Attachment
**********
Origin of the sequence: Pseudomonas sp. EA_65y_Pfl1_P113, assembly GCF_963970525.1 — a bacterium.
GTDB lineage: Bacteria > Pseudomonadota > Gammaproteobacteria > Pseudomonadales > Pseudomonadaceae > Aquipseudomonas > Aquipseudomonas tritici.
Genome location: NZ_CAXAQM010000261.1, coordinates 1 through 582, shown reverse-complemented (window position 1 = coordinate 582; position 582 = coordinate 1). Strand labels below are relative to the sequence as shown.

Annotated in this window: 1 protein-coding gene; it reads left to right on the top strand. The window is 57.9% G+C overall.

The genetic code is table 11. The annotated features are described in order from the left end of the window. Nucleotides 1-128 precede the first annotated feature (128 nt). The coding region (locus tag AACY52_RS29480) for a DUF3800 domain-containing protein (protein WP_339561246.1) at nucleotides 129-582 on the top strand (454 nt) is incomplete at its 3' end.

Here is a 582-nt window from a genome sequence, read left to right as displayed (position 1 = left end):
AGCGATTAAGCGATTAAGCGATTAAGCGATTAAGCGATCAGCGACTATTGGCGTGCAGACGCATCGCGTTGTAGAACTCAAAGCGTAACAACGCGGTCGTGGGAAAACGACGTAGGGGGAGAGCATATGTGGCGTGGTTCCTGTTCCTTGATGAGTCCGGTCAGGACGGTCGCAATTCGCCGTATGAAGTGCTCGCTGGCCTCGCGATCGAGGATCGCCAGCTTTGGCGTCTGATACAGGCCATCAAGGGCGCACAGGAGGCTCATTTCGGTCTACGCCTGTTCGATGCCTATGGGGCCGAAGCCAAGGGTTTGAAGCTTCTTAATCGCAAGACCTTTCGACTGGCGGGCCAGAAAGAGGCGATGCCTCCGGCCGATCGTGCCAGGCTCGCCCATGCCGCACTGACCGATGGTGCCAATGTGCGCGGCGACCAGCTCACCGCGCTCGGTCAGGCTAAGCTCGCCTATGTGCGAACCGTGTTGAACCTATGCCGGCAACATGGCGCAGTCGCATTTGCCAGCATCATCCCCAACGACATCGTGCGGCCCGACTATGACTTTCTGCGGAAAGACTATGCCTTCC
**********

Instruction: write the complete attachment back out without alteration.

Origin of the sequence: Pseudomonas sp. EA_65y_Pfl1_P113, assembly GCF_963970525.1 — a bacterium.
GTDB lineage: Bacteria > Pseudomonadota > Gammaproteobacteria > Pseudomonadales > Pseudomonadaceae > Aquipseudomonas > Aquipseudomonas tritici.
Genome location: NZ_CAXAQM010000261.1, coordinates 1 through 582, shown reverse-complemented (window position 1 = coordinate 582; position 582 = coordinate 1). Strand labels below are relative to the sequence as shown.

Annotated in this window: 1 protein-coding gene; it reads left to right on the top strand. The window is 57.9% G+C overall.

The genetic code is table 11. The annotated features are described in order from the left end of the window. Nucleotides 1-128 precede the first annotated feature (128 nt). The coding region (locus tag AACY52_RS29480) for a DUF3800 domain-containing protein (protein WP_339561246.1) at nucleotides 129-582 on the top strand (454 nt) is incomplete at its 3' end.

Here is a 582-nt window from a genome sequence, read left to right as displayed (position 1 = left end):
AGCGATTAAGCGATTAAGCGATTAAGCGATTAAGCGATCAGCGACTATTGGCGTGCAGACGCATCGCGTTGTAGAACTCAAAGCGTAACAACGCGGTCGTGGGAAAACGACGTAGGGGGAGAGCATATGTGGCGTGGTTCCTGTTCCTTGATGAGTCCGGTCAGGACGGTCGCAATTCGCCGTATGAAGTGCTCGCTGGCCTCGCGATCGAGGATCGCCAGCTTTGGCGTCTGATACAGGCCATCAAGGGCGCACAGGAGGCTCATTTCGGTCTACGCCTGTTCGATGCCTATGGGGCCGAAGCCAAGGGTTTGAAGCTTCTTAATCGCAAGACCTTTCGACTGGCGGGCCAGAAAGAGGCGATGCCTCCGGCCGATCGTGCCAGGCTCGCCCATGCCGCACTGACCGATGGTGCCAATGTGCGCGGCGACCAGCTCACCGCGCTCGGTCAGGCTAAGCTCGCCTATGTGCGAACCGTGTTGAACCTATGCCGGCAACATGGCGCAGTCGCATTTGCCAGCATCATCCCCAACGACATCGTGCGGCCCGACTATGACTTTCTGCGGAAAGACTATGCCTTCC